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For those of you who don't know, I'm actually the creator of this board a few years ago.
I've been immersed in other things-my former job, wedding plans(now over, thank God), securing my retirement benefits, and starting a new job with AFLAC-which still takes up most of my time. BTW, if anyone reading thisa needs a policy, let me know.:-)
I'm working on yet another State of Alabama corrution novel. I usually don't get past Chapter 8 on anything, but ironically, this one I'm currently working on is time-sensitive. Without going into detail, it centers around ongining litlgation in our state courts, which might be over in a few weeks at the lastest.
I'm only at 8K wordsand maybe 30% done-if that. I need a pick me up-I've read about finisinhg a novel in 30 days. That's probably the timeframe of a deadline I'm looking at.
Any help is appreciated.

-criscarson-
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>>>>wedding plans(now over, thank God)

Cris: Welcome back! I hope you're referring to the plans and not the marriage.... 8^}

>>>>I'm only at 8K wordsand maybe 30% done-if that. I need a pick me up-I've read about finisinhg a novel in 30 days. That's probably the timeframe of a deadline I'm looking at.
>>>>Any help is appreciated.

8K and you're almost 1/3 done? That's not really novel length. Typically, a novel is at least 70-80,000 words, and in some genres 100K or more is expected.

As for tips for writing a novel in 30 days, the technique others have used for NaNoWriMo (National Novel Writing Month), where the goal is to write 50K words in 30 days, is to divide your total goal (50K in this case) into 30 parts, giving you a daily goal of 1,666 words a day (to achieve 50K). But to do so, you really have to give up editing until you're done, and just write like mad. (If you can sail through that daily goal with ease, I guess you can take some time to edit, but the idea is to write first; then, only when you get the first draft done, go back and polish, polish, polish.

I've never tried to do that in 30 days. I can't really work like that--writing nonstop without editing. I find that I tend to get stuck periodically, and going back to reread what I've written and do some editing helps me get my writing jump-started again. (And I often get ideas for new directions to take the story in the process.)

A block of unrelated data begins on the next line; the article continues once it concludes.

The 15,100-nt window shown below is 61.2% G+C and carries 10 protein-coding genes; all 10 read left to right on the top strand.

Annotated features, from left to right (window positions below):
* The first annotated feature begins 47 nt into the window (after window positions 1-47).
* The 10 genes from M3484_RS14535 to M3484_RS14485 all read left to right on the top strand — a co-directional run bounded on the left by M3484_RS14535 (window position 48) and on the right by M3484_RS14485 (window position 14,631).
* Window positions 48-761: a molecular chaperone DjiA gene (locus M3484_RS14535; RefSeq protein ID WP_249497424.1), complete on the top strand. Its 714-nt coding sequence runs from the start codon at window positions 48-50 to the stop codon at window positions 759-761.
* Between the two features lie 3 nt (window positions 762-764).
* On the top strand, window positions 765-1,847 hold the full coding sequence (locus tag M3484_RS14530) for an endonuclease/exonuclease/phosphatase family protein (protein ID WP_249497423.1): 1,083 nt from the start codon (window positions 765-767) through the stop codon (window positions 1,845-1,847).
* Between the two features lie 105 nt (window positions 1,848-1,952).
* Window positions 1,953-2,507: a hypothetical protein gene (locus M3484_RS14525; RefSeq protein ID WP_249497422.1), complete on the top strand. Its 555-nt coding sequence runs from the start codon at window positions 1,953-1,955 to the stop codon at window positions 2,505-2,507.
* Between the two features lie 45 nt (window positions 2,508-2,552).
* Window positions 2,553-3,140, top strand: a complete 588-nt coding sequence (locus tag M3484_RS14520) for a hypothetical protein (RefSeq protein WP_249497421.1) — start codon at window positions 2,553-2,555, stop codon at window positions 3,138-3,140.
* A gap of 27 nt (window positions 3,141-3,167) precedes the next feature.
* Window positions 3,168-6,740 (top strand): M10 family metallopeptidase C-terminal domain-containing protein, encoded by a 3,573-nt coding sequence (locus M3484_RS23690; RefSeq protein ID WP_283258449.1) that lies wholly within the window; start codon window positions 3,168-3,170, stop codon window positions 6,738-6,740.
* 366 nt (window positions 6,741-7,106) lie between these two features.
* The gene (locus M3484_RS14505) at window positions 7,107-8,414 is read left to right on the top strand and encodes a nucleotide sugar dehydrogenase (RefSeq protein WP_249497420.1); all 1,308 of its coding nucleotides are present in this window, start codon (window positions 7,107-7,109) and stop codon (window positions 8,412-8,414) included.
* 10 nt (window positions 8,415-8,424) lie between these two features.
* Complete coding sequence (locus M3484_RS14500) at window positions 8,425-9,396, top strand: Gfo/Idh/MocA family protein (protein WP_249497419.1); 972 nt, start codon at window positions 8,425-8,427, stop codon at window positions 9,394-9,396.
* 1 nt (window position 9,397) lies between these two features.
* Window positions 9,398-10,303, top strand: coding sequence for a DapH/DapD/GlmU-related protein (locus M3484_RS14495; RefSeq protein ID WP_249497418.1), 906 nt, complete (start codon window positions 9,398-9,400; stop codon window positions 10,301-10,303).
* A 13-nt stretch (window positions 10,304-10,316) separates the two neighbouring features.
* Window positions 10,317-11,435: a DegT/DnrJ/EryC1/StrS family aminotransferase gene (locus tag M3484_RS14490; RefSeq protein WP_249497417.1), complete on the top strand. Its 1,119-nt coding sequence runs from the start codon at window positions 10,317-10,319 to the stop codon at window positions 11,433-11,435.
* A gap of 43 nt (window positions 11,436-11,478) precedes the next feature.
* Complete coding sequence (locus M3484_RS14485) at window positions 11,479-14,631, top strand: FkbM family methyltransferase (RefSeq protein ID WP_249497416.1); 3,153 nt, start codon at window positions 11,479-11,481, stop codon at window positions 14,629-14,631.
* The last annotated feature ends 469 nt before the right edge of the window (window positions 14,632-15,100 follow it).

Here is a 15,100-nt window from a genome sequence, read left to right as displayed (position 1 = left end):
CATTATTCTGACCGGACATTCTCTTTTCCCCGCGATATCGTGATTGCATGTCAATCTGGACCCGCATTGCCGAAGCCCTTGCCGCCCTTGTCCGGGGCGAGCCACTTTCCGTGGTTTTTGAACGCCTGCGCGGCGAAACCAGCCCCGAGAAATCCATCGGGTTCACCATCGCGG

I wrote the first draft of my first novel this way. It took me 69 days to write 81.5K words. That's not quite at the NaNoWriMo pace, but I got a lot of editing done in the process. (Eventually, over the next couple of years and several more drafts, the story grew to over 109K.)

There really aren't any "tricks" to writing a novel quickly. It's a matter of sitting down in a quiet place where you can spend several hours (preferably) undisturbed, and write like mad. Finding that much time is often tough to accomplish. That's what makes it so difficult to write a novel so quickly. (That, and the quality probably suffers from beinging in such a hurry. It doesn't give you a lot of time to plan out your plot, develop character traits ahead of time, etc.) Remember, the first draft is only a milestone on the way to a finished novel. (It might be enough to sell the idea of the book, but you still need to go back and flesh out the characters and scenes, polish the dialog to a sparkling gleam, and clean up all the grammar, spelling, syntax and punctuation.)

I wish you good luck.

Mark.
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I'm only at 8K wordsand maybe 30% done-if that. I need a pick me up-I've read about finisinhg a novel in 30 days. That's probably the timeframe of a deadline I'm looking at.
Any help is appreciated.


I'm not trying to win any races, but my method seems to keep me on task and moving along. Instead of a word goal, I basically tell myself I'm going to work for 3 pages. I don't edit at all except for when I got really stuck and had to do something other than just stare at my computer. Anyway, if you have some more time now, I don't see any reason you could pick that pace up to 9-10 pages a day.

I think maybe because I just naturally like order and structure, setting definitive daily work expectations for myself, I keep moving along. I've broken this rule once but I also make sure to call it a night once my goal has been met. That way I won't burn out.

Derek
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